NASHVILLE (BP) — The faith-based film “Overcomer” earned an A+ CinemaScore grade from moviegoers and opened in the Top 5 over the weekend, marking the fourth straight time a movie from filmmakers Alex and Stephen Kendrick has debuted that high.
“Overcomer” grossed $8.14 million, landing it in third place behind “Angel Has Fallen” ($21.3 million) and “Good Boys” ($11.6 million) but ahead of “Hobbs and Shaw” ($8.068 million) and “The Lion King” ($8.065 million).
The popular film website BoxOfficeMojo.com said “Overcomer” had “outperformed all expectations.” The site had predicted “Overcomer” would gross $5 million.
Filmmaker Alex Kendrick became only the second director to earn an A+ CinemaScore rating for three movies. His two previous films, “War Room” (2015) and “Courageous” (2011), also were rated A+. CinemaScore is an exit polling service that asks moviegoers, on opening night, to grade a film. Kendrick joins Rob Reiner, whose movies “The Princess Bride” (1987), “When Harry Met Sally” (1989) and “A Few Good Men” (1992) also were rated A+. (The list doesn’t include co-directors.) Kendrick, though, is the only director with three consecutive A+ ratings. (Reiner’s film “Misery,” which came out in 1990, got an A- rating.)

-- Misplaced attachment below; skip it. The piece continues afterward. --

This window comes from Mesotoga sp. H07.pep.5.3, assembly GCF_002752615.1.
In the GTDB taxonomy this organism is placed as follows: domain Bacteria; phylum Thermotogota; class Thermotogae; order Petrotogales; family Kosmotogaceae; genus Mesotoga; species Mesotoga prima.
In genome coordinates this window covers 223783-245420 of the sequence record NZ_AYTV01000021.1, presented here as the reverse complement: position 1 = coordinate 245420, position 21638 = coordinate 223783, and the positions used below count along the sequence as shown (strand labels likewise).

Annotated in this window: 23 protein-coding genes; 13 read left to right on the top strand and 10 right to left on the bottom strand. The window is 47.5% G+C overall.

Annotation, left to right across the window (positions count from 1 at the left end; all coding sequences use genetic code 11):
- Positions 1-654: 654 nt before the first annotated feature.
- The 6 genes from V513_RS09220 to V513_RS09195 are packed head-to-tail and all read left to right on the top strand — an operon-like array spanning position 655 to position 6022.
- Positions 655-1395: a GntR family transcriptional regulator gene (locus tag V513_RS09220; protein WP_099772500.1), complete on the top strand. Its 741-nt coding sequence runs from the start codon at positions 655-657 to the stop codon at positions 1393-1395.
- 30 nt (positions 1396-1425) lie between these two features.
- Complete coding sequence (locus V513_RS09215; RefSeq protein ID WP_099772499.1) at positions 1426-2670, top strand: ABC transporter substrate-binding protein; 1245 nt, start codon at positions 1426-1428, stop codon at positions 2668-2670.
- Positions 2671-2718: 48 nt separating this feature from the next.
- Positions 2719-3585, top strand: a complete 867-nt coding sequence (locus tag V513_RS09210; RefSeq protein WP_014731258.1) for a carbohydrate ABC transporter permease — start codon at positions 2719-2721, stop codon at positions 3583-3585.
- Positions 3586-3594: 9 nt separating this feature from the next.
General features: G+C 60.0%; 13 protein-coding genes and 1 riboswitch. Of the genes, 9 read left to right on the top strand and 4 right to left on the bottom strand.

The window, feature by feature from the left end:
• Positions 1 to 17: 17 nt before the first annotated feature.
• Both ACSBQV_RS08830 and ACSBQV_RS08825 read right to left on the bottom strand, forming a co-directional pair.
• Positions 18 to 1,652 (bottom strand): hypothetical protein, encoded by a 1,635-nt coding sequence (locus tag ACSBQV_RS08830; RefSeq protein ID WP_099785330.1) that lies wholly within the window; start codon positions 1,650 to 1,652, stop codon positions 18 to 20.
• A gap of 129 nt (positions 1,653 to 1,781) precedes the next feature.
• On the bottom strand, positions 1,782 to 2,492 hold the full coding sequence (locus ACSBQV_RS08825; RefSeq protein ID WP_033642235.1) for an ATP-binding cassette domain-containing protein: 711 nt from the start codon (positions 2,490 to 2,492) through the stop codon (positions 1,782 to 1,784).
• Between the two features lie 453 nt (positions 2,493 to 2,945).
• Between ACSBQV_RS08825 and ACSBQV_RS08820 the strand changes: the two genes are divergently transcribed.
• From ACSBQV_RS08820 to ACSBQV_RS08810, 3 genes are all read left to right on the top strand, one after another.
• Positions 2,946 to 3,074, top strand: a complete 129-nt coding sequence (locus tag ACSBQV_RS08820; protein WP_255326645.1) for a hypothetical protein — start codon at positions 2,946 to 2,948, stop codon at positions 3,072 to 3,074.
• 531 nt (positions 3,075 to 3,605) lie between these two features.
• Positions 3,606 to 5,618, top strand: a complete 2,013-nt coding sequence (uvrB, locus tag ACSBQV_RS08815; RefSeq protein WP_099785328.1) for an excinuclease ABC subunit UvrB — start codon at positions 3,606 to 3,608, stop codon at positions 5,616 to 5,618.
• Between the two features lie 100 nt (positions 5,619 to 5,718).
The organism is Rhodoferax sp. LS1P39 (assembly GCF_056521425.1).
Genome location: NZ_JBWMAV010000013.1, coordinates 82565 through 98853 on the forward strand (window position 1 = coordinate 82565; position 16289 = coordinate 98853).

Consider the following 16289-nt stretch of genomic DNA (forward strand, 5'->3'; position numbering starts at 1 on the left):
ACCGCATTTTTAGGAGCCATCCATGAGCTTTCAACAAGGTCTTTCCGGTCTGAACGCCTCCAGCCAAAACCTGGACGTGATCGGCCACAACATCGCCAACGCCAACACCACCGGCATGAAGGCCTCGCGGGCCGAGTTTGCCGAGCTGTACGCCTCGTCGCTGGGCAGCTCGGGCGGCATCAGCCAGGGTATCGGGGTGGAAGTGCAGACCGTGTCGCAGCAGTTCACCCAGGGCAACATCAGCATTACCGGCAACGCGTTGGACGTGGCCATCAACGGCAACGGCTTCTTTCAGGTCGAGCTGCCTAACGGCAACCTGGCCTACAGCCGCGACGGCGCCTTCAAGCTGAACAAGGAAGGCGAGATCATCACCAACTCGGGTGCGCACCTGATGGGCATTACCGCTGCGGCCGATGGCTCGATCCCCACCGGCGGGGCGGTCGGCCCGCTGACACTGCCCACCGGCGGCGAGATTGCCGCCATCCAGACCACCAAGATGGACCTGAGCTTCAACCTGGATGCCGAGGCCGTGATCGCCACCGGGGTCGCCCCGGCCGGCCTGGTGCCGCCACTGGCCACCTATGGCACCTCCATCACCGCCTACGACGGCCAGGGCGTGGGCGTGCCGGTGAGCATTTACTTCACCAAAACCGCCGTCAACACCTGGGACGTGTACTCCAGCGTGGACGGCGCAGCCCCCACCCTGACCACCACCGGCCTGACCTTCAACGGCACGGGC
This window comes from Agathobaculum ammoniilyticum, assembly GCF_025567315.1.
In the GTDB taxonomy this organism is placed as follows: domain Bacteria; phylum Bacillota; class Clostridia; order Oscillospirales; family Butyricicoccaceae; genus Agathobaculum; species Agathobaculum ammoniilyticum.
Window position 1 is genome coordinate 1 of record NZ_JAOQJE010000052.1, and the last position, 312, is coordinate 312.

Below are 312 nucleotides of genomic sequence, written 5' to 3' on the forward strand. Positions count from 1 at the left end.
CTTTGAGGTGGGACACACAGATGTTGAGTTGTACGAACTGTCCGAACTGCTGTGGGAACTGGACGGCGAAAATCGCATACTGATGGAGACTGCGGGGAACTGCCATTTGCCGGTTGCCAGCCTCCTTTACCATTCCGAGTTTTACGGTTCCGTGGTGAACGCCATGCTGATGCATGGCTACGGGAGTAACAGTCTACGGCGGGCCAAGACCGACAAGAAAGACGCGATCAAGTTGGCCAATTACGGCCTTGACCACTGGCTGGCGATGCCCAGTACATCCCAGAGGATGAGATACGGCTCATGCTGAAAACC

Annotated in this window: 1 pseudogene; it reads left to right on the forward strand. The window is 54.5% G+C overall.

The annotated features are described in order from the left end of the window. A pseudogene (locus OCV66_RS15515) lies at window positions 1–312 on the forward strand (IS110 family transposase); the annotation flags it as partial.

About 85 films in movie history have earned an A+ CinemaScore grade.
“Overcomer has been an audience favorite from the beginning, even in our test screenings,” said Rich Peluso, executive vice president of Sony’s Affirm Films, which released the movie. “Alex and Stephen Kendrick understand how to connect to the heart of a viewer and that’s one of the reasons they have been so successful.”
“Overcomer” was the sixth film from the Kendricks and ranks third among their movies in opening weekend gross: behind “War Room” ($11.3 million) and “Courageous” ($9.1 million) and ahead of “Fireproof” ($6.8 million). All four of those films opened in the Top 5.
The Los Angeles Times labeled the opening “solid,” while Box Office Pro called it “strong.” The Hollywood Reporter said it “beat expectations.”
“Overcomer” tells the story of a high school basketball coach who grows discouraged when the town’s largest employer closes, forcing hundreds of families — and his best players — to move elsewhere. The principal then asks him to coach cross country, a sport he hates.
The film borrows themes from Ephesians 1-2 and spotlights the believer’s identity in Christ. The movie’s poster asks: “What do you allow to define you?” Producer Stephen Kendrick called it a “matter of the heart.”
“Down deep in your heart, what do you believe to be true about who you are? And that actually is connected to what you believe to be true about who God is,” Stephen Kendrick told Baptist Press. “… And when you disconnect God from your worldview, it’s like turning off all the headlights and driving in the dark.”
Stephen Kendrick said he is “praying” and “hoping” that Christians will “go on a journey studying and discovering who they are in Christ and what that means.”